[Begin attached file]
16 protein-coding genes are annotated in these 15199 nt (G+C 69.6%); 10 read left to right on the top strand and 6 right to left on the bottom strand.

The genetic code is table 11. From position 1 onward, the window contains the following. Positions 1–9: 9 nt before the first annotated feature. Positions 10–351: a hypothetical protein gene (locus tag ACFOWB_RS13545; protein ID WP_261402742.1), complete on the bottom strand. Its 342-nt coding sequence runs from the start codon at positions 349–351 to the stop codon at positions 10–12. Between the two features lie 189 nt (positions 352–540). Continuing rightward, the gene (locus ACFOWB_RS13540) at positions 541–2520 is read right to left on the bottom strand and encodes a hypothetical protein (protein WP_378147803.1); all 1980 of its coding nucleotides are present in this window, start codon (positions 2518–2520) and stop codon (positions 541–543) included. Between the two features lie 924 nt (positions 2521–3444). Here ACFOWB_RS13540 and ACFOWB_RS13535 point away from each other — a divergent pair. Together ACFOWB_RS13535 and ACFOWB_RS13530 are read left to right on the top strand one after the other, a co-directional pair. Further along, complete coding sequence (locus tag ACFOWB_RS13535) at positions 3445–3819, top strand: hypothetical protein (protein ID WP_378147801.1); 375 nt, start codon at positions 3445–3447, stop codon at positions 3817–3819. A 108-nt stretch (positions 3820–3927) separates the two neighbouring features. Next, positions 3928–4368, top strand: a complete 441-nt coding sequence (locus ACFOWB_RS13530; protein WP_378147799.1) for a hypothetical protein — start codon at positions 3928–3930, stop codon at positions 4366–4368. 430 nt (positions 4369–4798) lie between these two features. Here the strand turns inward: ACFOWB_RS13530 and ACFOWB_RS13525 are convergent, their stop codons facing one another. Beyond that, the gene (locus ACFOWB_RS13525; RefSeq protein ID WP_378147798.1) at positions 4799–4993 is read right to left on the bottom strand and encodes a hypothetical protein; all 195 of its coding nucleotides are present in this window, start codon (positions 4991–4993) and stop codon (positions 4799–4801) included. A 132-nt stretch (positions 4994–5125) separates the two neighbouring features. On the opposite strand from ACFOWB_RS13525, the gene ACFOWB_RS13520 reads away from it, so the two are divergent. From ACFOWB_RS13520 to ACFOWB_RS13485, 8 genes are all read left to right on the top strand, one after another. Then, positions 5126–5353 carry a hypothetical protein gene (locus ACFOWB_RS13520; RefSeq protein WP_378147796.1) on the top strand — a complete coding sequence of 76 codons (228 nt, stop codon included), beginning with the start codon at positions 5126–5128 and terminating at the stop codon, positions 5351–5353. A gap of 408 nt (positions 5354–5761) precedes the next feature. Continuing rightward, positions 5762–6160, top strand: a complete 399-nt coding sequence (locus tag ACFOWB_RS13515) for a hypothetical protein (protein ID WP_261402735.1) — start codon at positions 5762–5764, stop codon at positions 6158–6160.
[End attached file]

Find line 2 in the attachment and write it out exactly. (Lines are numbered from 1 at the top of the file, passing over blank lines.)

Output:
The genetic code is table 11. From position 1 onward, the window contains the following. Positions 1–9: 9 nt before the first annotated feature. Positions 10–351: a hypothetical protein gene (locus tag ACFOWB_RS13545; protein ID WP_261402742.1), complete on the bottom strand. Its 342-nt coding sequence runs from the start codon at positions 349–351 to the stop codon at positions 10–12. Between the two features lie 189 nt (positions 352–540). Continuing rightward, the gene (locus ACFOWB_RS13540) at positions 541–2520 is read right to left on the bottom strand and encodes a hypothetical protein (protein WP_378147803.1); all 1980 of its coding nucleotides are present in this window, start codon (positions 2518–2520) and stop codon (positions 541–543) included. Between the two features lie 924 nt (positions 2521–3444). Here ACFOWB_RS13540 and ACFOWB_RS13535 point away from each other — a divergent pair. Together ACFOWB_RS13535 and ACFOWB_RS13530 are read left to right on the top strand one after the other, a co-directional pair. Further along, complete coding sequence (locus tag ACFOWB_RS13535) at positions 3445–3819, top strand: hypothetical protein (protein ID WP_378147801.1); 375 nt, start codon at positions 3445–3447, stop codon at positions 3817–3819. A 108-nt stretch (positions 3820–3927) separates the two neighbouring features. Next, positions 3928–4368, top strand: a complete 441-nt coding sequence (locus ACFOWB_RS13530; protein WP_378147799.1) for a hypothetical protein — start codon at positions 3928–3930, stop codon at positions 4366–4368. 430 nt (positions 4369–4798) lie between these two features. Here the strand turns inward: ACFOWB_RS13530 and ACFOWB_RS13525 are convergent, their stop codons facing one another. Beyond that, the gene (locus ACFOWB_RS13525; RefSeq protein ID WP_378147798.1) at positions 4799–4993 is read right to left on the bottom strand and encodes a hypothetical protein; all 195 of its coding nucleotides are present in this window, start codon (positions 4991–4993) and stop codon (positions 4799–4801) included. A 132-nt stretch (positions 4994–5125) separates the two neighbouring features. On the opposite strand from ACFOWB_RS13525, the gene ACFOWB_RS13520 reads away from it, so the two are divergent. From ACFOWB_RS13520 to ACFOWB_RS13485, 8 genes are all read left to right on the top strand, one after another. Then, positions 5126–5353 carry a hypothetical protein gene (locus ACFOWB_RS13520; RefSeq protein WP_378147796.1) on the top strand — a complete coding sequence of 76 codons (228 nt, stop codon included), beginning with the start codon at positions 5126–5128 and terminating at the stop codon, positions 5351–5353. A gap of 408 nt (positions 5354–5761) precedes the next feature. Continuing rightward, positions 5762–6160, top strand: a complete 399-nt coding sequence (locus tag ACFOWB_RS13515) for a hypothetical protein (protein ID WP_261402735.1) — start codon at positions 5762–5764, stop codon at positions 6158–6160.